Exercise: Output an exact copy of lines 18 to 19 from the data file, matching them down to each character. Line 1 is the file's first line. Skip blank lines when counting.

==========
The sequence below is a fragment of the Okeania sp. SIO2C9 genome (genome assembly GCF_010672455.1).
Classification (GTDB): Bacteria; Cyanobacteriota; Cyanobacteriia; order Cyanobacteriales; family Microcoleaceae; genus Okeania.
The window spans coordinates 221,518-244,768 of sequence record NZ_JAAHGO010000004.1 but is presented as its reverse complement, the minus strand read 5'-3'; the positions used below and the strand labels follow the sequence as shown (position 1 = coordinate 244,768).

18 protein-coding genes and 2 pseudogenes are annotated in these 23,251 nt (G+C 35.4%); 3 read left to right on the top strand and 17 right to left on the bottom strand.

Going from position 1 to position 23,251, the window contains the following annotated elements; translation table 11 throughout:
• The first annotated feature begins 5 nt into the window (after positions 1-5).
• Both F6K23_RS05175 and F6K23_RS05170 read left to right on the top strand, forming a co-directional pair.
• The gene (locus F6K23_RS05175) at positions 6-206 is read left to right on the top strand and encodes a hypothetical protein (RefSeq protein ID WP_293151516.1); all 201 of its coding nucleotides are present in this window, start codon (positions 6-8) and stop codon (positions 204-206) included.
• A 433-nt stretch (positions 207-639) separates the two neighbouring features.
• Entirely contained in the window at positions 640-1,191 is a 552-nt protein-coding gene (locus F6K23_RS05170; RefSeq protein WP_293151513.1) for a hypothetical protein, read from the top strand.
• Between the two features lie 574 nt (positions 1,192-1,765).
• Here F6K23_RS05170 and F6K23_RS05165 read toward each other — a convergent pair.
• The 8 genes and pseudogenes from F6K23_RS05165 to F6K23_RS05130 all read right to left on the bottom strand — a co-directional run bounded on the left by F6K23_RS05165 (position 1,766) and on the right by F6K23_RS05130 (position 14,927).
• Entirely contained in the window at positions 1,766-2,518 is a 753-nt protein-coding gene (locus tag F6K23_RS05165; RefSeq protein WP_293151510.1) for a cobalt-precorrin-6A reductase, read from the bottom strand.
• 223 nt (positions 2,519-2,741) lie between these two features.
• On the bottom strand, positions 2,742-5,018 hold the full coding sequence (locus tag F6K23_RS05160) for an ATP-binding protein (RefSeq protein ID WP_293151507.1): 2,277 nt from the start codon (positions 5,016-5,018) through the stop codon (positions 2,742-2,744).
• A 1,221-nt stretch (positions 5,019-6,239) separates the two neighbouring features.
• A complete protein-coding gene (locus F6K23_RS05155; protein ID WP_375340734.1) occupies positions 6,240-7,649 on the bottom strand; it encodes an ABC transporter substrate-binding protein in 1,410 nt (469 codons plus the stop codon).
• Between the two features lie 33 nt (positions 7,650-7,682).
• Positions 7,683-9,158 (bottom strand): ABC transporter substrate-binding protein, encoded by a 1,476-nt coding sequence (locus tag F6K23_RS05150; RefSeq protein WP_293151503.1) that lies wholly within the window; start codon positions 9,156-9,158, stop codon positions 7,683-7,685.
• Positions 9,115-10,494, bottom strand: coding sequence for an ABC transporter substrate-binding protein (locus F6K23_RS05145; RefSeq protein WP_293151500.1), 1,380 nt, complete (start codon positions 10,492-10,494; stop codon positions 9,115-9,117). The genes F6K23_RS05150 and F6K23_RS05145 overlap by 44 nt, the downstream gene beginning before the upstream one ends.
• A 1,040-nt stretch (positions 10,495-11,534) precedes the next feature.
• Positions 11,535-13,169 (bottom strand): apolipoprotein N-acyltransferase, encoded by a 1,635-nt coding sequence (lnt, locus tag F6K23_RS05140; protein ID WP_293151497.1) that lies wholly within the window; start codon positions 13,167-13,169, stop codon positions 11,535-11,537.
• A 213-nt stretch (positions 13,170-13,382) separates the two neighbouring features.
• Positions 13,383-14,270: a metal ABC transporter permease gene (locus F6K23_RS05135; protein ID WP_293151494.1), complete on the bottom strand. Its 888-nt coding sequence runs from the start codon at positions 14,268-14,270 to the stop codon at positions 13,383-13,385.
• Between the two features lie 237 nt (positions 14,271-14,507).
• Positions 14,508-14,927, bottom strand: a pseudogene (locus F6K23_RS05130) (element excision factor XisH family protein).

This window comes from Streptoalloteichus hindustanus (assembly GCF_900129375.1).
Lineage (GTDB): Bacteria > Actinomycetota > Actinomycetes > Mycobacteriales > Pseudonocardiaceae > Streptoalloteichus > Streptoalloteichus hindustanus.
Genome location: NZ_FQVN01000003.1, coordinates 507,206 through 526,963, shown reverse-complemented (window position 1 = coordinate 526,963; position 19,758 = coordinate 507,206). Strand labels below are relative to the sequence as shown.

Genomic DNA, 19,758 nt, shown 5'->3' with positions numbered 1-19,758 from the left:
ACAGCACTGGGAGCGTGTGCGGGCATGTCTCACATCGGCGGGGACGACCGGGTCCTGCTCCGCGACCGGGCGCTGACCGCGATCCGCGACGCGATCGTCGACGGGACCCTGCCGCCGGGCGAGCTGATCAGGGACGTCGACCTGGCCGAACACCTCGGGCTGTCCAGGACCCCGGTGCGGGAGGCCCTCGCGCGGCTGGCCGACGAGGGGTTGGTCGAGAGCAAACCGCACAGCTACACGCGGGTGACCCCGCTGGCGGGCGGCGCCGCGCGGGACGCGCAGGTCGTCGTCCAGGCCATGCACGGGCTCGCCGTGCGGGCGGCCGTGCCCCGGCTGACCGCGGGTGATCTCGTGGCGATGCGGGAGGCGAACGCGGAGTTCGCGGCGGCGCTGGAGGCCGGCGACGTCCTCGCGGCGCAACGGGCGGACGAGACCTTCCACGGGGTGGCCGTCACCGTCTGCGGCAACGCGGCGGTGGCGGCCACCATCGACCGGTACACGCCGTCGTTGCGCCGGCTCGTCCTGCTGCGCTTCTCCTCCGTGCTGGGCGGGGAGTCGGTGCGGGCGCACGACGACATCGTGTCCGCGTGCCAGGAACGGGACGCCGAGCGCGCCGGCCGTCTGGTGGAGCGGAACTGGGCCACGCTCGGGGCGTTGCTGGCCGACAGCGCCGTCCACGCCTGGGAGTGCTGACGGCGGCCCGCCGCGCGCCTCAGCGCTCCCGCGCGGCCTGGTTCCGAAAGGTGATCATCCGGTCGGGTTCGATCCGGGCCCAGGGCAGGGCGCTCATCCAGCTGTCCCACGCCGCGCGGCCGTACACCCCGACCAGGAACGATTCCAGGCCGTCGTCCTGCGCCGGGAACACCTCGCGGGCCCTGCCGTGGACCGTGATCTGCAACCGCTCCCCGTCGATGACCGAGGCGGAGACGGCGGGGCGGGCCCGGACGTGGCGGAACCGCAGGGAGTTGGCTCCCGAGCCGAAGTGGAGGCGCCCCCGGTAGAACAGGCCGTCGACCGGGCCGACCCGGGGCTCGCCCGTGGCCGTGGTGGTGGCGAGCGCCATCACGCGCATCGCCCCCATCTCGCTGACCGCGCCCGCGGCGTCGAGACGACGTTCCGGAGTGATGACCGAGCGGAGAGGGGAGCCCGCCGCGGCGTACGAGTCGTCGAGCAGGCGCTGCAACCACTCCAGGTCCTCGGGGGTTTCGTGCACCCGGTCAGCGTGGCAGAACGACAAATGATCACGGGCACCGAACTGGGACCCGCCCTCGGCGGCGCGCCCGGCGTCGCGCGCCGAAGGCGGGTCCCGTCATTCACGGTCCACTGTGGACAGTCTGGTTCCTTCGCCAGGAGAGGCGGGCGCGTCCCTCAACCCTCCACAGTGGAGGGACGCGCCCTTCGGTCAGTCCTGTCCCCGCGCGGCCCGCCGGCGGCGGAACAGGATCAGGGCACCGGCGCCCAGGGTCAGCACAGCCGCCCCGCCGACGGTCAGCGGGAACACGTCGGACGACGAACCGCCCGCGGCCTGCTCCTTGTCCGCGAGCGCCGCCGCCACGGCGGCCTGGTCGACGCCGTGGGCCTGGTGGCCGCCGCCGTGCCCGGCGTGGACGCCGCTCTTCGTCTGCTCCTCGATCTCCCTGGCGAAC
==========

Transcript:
• A complete protein-coding gene (locus F6K23_RS05155; protein ID WP_375340734.1) occupies positions 6,240-7,649 on the bottom strand; it encodes an ABC transporter substrate-binding protein in 1,410 nt (469 codons plus the stop codon).
• Between the two features lie 33 nt (positions 7,650-7,682).